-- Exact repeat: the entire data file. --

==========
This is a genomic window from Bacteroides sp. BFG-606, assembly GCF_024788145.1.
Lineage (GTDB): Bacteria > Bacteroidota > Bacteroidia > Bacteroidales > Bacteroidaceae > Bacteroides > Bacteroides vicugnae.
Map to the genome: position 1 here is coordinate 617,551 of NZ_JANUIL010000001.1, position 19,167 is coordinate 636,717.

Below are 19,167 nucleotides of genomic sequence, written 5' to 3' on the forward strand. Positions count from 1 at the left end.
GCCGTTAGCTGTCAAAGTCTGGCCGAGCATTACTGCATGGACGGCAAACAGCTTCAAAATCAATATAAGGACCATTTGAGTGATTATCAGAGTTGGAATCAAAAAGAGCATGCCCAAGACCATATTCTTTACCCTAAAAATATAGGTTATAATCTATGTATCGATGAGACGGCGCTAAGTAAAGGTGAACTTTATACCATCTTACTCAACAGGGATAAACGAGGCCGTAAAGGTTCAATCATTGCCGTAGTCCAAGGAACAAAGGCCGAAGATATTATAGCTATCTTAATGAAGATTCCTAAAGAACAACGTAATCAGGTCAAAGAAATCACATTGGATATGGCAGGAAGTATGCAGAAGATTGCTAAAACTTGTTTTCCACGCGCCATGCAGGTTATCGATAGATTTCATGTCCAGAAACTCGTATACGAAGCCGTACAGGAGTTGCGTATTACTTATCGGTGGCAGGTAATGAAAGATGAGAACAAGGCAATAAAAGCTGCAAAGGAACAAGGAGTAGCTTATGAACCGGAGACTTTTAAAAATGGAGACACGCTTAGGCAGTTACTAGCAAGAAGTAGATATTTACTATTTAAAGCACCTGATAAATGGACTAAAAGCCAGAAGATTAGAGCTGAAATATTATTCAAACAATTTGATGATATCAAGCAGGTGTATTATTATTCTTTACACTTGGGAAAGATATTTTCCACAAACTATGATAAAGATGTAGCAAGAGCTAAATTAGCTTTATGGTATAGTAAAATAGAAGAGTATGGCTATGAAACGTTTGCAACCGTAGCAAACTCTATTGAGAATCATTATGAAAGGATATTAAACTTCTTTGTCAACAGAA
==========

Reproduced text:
This is a genomic window from Bacteroides sp. BFG-606, assembly GCF_024788145.1.
Lineage (GTDB): Bacteria > Bacteroidota > Bacteroidia > Bacteroidales > Bacteroidaceae > Bacteroides > Bacteroides vicugnae.
Map to the genome: position 1 here is coordinate 617,551 of NZ_JANUIL010000001.1, position 19,167 is coordinate 636,717.

Below are 19,167 nucleotides of genomic sequence, written 5' to 3' on the forward strand. Positions count from 1 at the left end.
GCCGTTAGCTGTCAAAGTCTGGCCGAGCATTACTGCATGGACGGCAAACAGCTTCAAAATCAATATAAGGACCATTTGAGTGATTATCAGAGTTGGAATCAAAAAGAGCATGCCCAAGACCATATTCTTTACCCTAAAAATATAGGTTATAATCTATGTATCGATGAGACGGCGCTAAGTAAAGGTGAACTTTATACCATCTTACTCAACAGGGATAAACGAGGCCGTAAAGGTTCAATCATTGCCGTAGTCCAAGGAACAAAGGCCGAAGATATTATAGCTATCTTAATGAAGATTCCTAAAGAACAACGTAATCAGGTCAAAGAAATCACATTGGATATGGCAGGAAGTATGCAGAAGATTGCTAAAACTTGTTTTCCACGCGCCATGCAGGTTATCGATAGATTTCATGTCCAGAAACTCGTATACGAAGCCGTACAGGAGTTGCGTATTACTTATCGGTGGCAGGTAATGAAAGATGAGAACAAGGCAATAAAAGCTGCAAAGGAACAAGGAGTAGCTTATGAACCGGAGACTTTTAAAAATGGAGACACGCTTAGGCAGTTACTAGCAAGAAGTAGATATTTACTATTTAAAGCACCTGATAAATGGACTAAAAGCCAGAAGATTAGAGCTGAAATATTATTCAAACAATTTGATGATATCAAGCAGGTGTATTATTATTCTTTACACTTGGGAAAGATATTTTCCACAAACTATGATAAAGATGTAGCAAGAGCTAAATTAGCTTTATGGTATAGTAAAATAGAAGAGTATGGCTATGAAACGTTTGCAACCGTAGCAAACTCTATTGAGAATCATTATGAAAGGATATTAAACTTCTTTGTCAACAGAA